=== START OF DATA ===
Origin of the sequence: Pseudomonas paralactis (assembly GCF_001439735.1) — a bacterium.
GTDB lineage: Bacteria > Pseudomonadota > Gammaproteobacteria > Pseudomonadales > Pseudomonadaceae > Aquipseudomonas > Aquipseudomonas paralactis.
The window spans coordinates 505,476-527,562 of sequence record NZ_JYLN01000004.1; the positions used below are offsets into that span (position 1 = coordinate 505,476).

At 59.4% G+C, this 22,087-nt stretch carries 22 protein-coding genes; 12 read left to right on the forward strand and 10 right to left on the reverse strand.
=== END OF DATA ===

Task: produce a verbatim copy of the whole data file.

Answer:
Origin of the sequence: Pseudomonas paralactis (assembly GCF_001439735.1) — a bacterium.
GTDB lineage: Bacteria > Pseudomonadota > Gammaproteobacteria > Pseudomonadales > Pseudomonadaceae > Aquipseudomonas > Aquipseudomonas paralactis.
The window spans coordinates 505,476-527,562 of sequence record NZ_JYLN01000004.1; the positions used below are offsets into that span (position 1 = coordinate 505,476).

At 59.4% G+C, this 22,087-nt stretch carries 22 protein-coding genes; 12 read left to right on the forward strand and 10 right to left on the reverse strand.